Saudi channel retracts Twitter posting on Salman rise to throne
A Saudi-owned television news channel has retracted a message on Twitter that had said Saudi Crown Prince Mohammed bin Salman would be appointed as the king during a planned ceremony.
Al-Arabiya state television, on its Twitter account, said on Wednesday that it would soon release or broadcast further details about the scheduled ceremony.
However, the channel deleted the tweet hours later.
The regime in Riyadh is apparently seeking to examine public reaction regarding a surprise shift in power.
In early September, the Arabic-language al-Manar daily reported that bin Salman had formed a team of aides to prepare the kingdom for celebrating his succession to power as the new king.
The paper quoted sources close to the royal family as saying that King Salman was due to step down over his health and name his son as the new king. The sources then noted that bin Salman had ordered the kingdom’s security officials to increase supervision of royal figures to prevent any coup.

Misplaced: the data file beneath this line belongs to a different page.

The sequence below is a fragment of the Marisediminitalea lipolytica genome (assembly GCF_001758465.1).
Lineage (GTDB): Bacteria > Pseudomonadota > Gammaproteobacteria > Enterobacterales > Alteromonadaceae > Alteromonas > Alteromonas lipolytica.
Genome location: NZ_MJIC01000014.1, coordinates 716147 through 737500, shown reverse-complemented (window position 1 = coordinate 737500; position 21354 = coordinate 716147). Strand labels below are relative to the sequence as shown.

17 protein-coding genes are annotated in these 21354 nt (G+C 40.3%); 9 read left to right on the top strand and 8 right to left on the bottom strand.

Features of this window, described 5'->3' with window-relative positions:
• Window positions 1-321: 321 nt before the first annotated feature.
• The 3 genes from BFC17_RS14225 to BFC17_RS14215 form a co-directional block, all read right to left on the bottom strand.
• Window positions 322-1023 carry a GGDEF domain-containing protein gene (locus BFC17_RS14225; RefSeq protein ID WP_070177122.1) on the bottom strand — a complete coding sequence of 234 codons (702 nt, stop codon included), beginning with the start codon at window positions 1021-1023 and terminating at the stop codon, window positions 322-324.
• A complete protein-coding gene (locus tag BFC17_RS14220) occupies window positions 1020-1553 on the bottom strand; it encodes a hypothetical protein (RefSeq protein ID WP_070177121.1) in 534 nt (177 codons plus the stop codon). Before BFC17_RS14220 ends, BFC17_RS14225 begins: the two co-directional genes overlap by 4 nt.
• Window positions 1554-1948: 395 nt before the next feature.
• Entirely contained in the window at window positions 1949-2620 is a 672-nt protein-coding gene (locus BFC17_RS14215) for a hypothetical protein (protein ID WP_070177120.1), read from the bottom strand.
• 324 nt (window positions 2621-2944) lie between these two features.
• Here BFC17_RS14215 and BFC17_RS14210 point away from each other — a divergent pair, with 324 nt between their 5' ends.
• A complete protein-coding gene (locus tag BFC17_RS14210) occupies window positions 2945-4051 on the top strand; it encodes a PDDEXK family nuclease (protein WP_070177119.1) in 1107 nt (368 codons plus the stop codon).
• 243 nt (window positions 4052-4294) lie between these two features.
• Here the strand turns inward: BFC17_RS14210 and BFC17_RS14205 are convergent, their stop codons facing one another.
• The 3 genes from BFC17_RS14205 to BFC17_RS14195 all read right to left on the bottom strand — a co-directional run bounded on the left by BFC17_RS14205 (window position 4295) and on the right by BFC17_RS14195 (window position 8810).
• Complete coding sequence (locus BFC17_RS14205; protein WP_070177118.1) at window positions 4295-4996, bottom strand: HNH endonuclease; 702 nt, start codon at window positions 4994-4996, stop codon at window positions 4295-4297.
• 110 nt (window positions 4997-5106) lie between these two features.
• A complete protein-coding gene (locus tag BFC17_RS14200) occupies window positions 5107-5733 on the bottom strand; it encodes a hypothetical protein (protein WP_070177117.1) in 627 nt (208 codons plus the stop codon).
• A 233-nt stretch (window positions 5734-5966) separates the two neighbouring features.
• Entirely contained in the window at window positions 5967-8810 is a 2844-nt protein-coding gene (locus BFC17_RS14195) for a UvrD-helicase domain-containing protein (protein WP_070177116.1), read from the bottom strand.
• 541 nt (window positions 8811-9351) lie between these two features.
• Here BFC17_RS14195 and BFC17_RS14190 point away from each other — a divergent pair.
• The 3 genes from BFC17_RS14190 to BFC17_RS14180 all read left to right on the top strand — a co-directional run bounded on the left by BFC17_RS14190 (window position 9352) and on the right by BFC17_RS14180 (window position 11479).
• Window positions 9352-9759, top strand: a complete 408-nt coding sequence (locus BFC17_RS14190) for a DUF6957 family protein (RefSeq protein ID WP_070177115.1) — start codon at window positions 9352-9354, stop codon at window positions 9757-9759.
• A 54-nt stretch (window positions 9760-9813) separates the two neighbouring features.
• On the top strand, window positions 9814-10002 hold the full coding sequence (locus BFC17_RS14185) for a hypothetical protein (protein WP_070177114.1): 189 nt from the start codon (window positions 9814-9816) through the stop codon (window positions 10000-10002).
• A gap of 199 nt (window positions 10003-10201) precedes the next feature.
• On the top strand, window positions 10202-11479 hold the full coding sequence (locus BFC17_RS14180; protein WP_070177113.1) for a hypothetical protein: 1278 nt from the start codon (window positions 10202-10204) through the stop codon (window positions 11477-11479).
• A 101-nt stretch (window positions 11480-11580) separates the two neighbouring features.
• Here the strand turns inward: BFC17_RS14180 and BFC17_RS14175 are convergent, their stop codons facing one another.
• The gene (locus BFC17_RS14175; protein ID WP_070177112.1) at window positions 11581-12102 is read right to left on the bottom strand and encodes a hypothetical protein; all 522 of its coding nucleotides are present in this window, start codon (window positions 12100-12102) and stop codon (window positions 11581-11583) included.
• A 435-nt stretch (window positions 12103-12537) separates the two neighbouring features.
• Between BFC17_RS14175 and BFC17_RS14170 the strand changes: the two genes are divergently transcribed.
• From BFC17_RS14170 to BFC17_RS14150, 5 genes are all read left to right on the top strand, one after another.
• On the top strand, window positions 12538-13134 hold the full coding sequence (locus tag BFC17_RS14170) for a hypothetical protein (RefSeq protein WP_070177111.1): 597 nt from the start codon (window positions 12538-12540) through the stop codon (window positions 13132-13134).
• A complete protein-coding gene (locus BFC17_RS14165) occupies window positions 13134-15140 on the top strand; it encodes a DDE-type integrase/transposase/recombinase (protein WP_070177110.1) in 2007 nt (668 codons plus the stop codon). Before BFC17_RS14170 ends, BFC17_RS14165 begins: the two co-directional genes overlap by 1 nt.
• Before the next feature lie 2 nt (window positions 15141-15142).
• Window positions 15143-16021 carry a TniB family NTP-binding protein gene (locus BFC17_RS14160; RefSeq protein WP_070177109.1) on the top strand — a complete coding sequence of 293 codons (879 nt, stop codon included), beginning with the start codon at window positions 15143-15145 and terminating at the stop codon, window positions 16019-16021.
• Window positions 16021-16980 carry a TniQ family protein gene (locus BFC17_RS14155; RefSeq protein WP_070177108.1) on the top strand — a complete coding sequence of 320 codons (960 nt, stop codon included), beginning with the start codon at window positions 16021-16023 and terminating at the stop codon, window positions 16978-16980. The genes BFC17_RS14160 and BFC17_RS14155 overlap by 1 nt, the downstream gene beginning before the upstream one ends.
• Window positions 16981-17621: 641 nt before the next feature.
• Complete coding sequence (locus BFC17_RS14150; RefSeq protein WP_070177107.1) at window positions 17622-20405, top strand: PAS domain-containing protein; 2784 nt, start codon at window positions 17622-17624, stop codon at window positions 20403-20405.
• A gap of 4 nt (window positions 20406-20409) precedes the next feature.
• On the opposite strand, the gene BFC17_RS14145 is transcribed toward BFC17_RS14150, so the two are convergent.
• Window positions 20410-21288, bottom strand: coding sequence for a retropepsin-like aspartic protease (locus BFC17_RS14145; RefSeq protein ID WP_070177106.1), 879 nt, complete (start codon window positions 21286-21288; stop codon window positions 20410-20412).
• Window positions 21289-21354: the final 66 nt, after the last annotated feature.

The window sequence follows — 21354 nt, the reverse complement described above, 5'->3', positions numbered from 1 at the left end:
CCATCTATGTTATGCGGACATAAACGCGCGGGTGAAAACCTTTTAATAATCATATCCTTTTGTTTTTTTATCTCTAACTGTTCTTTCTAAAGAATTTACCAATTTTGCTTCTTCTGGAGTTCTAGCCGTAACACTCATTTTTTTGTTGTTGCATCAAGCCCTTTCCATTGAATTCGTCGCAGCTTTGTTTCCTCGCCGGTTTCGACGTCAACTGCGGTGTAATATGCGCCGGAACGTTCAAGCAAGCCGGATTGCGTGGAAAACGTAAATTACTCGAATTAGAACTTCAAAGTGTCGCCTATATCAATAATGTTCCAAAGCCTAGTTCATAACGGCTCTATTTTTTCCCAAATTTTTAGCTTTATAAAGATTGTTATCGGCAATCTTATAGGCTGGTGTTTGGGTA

However, the heir to the throne’s most ambitious move came late Saturday, when he fired senior ministers and had dozens of the country’s richest men detained, ostensibly on the grounds of fighting corruption. The arrests included his cousin and one of the world’s richest men, al-Waleed bin Talal.
Human Rights Watch on Wednesday voiced serious concern over the recent arrests in Saudi Arabia.
Confusion also surrounds the whereabouts of Mohammed bin Salman’s predecessor as crown prince, Mohammed bin Nayef, who has not been seen publicly since June and is rumored to be under house arrest.
Analysts say the targeting of Saudi Arabia’s long-standing elite represents a shift from family rule to a more authoritarian style of governance based around one man.
Since replacing his cousin bin Nayef in June as first in line to succeed his father, the 32-year-old Salman has embarked on a campaign to consolidate power, taking on rivals within the royal family.
Since bin Salman’s elevation to the position of defense minister and deputy crown prince in 2015, and later to the position of crown prince, Riyadh has taken on more aggressive policies.